For galaxy formation modeling during the epoch of reionization, high resolution simulation is required. Indeed, it is believed that the first stars form in halos of , and the first galaxies have masses about (c.f. Barkana & Loeb 2001). At the same time, the model should also contain enough volume such that a large number of neutral or ionized regions can be included in the simulation at the EoR. In this work, we use a model based on the Millennium II simulation (MS II) (Boylan-Kolchin et al., 2009). This is an extension of the earlier Millennium simulation (Springel et al., 2005), and is among the largest cosmological N-body simulations with sufficient mass resolution that is currently available. It assumed a cosmology with parameters based on combined analysis of the 2dFGRS (Colless et al., 2001) and the first year WMAP data (Spergel et al., 2003). The parameters are: , , , , and . These parameters differs slightly from the more recent best fit values(Larson et al., 2011) but the relatively small off-set are not significant for most of the issues discussed in this paper, as there are much larger uncertainties in star formation and reionization parameters. There are particles in MS II, the box size is , the softening length , and the particle mass is .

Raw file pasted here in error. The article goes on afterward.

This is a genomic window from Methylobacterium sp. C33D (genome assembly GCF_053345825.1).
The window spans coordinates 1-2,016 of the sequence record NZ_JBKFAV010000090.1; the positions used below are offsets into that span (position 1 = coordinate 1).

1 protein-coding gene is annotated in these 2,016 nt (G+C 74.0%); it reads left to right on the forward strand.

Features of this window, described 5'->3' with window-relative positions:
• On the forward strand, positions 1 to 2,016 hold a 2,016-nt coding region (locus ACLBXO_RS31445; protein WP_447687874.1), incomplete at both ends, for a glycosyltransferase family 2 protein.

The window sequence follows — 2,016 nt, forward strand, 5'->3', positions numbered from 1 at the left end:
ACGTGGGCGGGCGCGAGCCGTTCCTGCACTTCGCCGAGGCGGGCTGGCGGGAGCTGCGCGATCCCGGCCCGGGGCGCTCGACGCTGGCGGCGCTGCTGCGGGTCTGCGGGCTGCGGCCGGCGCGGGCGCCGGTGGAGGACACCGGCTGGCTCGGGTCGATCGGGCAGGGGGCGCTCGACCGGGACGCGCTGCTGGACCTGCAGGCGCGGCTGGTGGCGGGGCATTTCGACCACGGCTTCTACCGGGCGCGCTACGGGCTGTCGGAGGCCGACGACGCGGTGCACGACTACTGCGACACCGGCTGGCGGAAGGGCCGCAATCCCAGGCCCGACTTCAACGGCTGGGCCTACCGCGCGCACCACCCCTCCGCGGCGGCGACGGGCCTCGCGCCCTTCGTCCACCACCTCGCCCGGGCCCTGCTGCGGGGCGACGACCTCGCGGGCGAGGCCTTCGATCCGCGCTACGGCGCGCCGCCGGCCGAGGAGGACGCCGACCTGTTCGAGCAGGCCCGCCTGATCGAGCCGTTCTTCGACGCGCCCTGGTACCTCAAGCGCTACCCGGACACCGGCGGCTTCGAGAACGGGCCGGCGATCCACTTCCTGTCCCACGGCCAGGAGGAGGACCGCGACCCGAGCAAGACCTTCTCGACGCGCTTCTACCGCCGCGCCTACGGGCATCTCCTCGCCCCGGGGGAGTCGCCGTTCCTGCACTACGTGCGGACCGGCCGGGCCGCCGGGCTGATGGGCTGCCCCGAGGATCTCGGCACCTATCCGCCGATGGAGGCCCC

Guo et al. (2011) developed a semi-analytical model based on the MS II. This model is an extension and improvement of earlier models based on the Millennium simulation (Springel et al., 2005; Croton et al., 2006; De Lucia & Blaizot, 2007). In this model, central galaxies, satellite galaxies in subhalos and orphan galaxies which had lost their subhalos are distinguished. The baryonic content of the galaxies is split into five components, including a stellar bulge, a stellar disk, a gas disk, a hot gas halo, and an ejecta reservoir. In addition, intra-cluster light is also included. The model keep track of various processes involved in galaxy formation, including gas heating and cooling, evolution of the stellar and gas disks, star formation, supernova feedback, gas striping in groups and clusters, merger and tidal disruption, bulge formation, black hole growth and AGN feedback, metal enrichment, and photo-heating of the pregalactic gas by the UV background after reionization. A Chabrier IMF (Chabrier, 2003) is adopted, this IMF has fewer low-mass stars than the Salpeter IMF. The model use the stellar population synthesis model of Bruzual & Charlot (2003), and the dust extinction model developed in Guo & White (2009). It predicts observable properties such as the stellar mass function, mass-size relation, distribution of galaxies within cluster and group halos, morphological type, black hole mass – bulge mass relation, low redshift galaxy luminosity function for different observing bands, stellar mass-halo mass relation, cold gas metallicity, galaxy color distribution, Tully-Fisher relation, satellite luminosity function, autocorrelation function for different masses, etc. Some of these predictions are compared with observations to fix the model parameters. Compared with earlier semi-analytical model (De Lucia & Blaizot, 2007), which overpredicts the abundance of galaxies with mass near or below when applied to the MS II, this model improved the treatment of a number of physical processes, including the treatment of supernova feedback, reincorporation of ejected gas, sizes of galaxies, treatment of satellite galaxies which are outside the but belongs to the same group, and environmental effects. The model is adjusted to best fit the observational data on galaxies at , as there are much more high quality observational data available at low redshifts, and they are subject to less selection effect. In this paper we adopt this model as our model A and apply it to the semi-numerical simulation of reionization.